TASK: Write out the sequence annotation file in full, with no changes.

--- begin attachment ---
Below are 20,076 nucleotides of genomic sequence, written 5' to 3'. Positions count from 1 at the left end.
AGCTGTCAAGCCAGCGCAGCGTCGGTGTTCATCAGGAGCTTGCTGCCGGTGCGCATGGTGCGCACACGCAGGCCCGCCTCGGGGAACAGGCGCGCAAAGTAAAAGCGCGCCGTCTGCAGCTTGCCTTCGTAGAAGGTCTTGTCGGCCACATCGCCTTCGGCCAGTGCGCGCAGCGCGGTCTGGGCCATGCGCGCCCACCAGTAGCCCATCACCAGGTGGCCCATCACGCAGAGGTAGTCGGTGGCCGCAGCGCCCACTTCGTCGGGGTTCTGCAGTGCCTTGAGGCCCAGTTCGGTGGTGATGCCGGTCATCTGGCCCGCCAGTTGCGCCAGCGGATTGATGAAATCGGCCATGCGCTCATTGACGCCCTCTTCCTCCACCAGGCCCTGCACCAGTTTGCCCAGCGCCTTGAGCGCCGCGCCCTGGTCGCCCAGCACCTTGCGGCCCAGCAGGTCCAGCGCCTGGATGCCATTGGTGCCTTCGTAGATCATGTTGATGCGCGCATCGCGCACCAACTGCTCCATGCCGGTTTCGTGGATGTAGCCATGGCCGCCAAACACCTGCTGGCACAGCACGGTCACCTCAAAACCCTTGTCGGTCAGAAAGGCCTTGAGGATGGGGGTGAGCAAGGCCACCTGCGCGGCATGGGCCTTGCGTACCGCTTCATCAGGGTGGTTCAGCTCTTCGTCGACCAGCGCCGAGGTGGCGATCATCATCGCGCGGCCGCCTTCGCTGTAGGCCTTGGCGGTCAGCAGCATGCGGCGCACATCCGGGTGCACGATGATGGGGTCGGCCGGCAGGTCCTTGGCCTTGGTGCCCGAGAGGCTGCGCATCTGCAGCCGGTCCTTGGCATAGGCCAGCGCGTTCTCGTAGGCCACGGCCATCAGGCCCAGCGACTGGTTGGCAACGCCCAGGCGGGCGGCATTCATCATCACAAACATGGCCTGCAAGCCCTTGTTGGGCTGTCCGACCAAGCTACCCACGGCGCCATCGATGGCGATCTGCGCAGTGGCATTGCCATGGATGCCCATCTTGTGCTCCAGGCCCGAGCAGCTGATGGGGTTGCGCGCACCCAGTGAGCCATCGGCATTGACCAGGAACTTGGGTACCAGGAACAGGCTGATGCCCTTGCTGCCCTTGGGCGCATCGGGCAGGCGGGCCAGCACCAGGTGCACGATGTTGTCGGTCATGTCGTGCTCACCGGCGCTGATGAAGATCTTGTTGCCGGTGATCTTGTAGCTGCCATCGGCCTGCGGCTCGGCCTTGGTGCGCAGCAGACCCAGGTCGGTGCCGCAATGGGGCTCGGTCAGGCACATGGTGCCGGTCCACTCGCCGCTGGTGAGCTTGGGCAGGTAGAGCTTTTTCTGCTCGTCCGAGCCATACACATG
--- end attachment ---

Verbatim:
Below are 20,076 nucleotides of genomic sequence, written 5' to 3'. Positions count from 1 at the left end.
AGCTGTCAAGCCAGCGCAGCGTCGGTGTTCATCAGGAGCTTGCTGCCGGTGCGCATGGTGCGCACACGCAGGCCCGCCTCGGGGAACAGGCGCGCAAAGTAAAAGCGCGCCGTCTGCAGCTTGCCTTCGTAGAAGGTCTTGTCGGCCACATCGCCTTCGGCCAGTGCGCGCAGCGCGGTCTGGGCCATGCGCGCCCACCAGTAGCCCATCACCAGGTGGCCCATCACGCAGAGGTAGTCGGTGGCCGCAGCGCCCACTTCGTCGGGGTTCTGCAGTGCCTTGAGGCCCAGTTCGGTGGTGATGCCGGTCATCTGGCCCGCCAGTTGCGCCAGCGGATTGATGAAATCGGCCATGCGCTCATTGACGCCCTCTTCCTCCACCAGGCCCTGCACCAGTTTGCCCAGCGCCTTGAGCGCCGCGCCCTGGTCGCCCAGCACCTTGCGGCCCAGCAGGTCCAGCGCCTGGATGCCATTGGTGCCTTCGTAGATCATGTTGATGCGCGCATCGCGCACCAACTGCTCCATGCCGGTTTCGTGGATGTAGCCATGGCCGCCAAACACCTGCTGGCACAGCACGGTCACCTCAAAACCCTTGTCGGTCAGAAAGGCCTTGAGGATGGGGGTGAGCAAGGCCACCTGCGCGGCATGGGCCTTGCGTACCGCTTCATCAGGGTGGTTCAGCTCTTCGTCGACCAGCGCCGAGGTGGCGATCATCATCGCGCGGCCGCCTTCGCTGTAGGCCTTGGCGGTCAGCAGCATGCGGCGCACATCCGGGTGCACGATGATGGGGTCGGCCGGCAGGTCCTTGGCCTTGGTGCCCGAGAGGCTGCGCATCTGCAGCCGGTCCTTGGCATAGGCCAGCGCGTTCTCGTAGGCCACGGCCATCAGGCCCAGCGACTGGTTGGCAACGCCCAGGCGGGCGGCATTCATCATCACAAACATGGCCTGCAAGCCCTTGTTGGGCTGTCCGACCAAGCTACCCACGGCGCCATCGATGGCGATCTGCGCAGTGGCATTGCCATGGATGCCCATCTTGTGCTCCAGGCCCGAGCAGCTGATGGGGTTGCGCGCACCCAGTGAGCCATCGGCATTGACCAGGAACTTGGGTACCAGGAACAGGCTGATGCCCTTGCTGCCCTTGGGCGCATCGGGCAGGCGGGCCAGCACCAGGTGCACGATGTTGTCGGTCATGTCGTGCTCACCGGCGCTGATGAAGATCTTGTTGCCGGTGATCTTGTAGCTGCCATCGGCCTGCGGCTCGGCCTTGGTGCGCAGCAGACCCAGGTCGGTGCCGCAATGGGGCTCGGTCAGGCACATGGTGCCGGTCCACTCGCCGCTGGTGAGCTTGGGCAGGTAGAGCTTTTTCTGCTCGTCCGAGCCATACACATG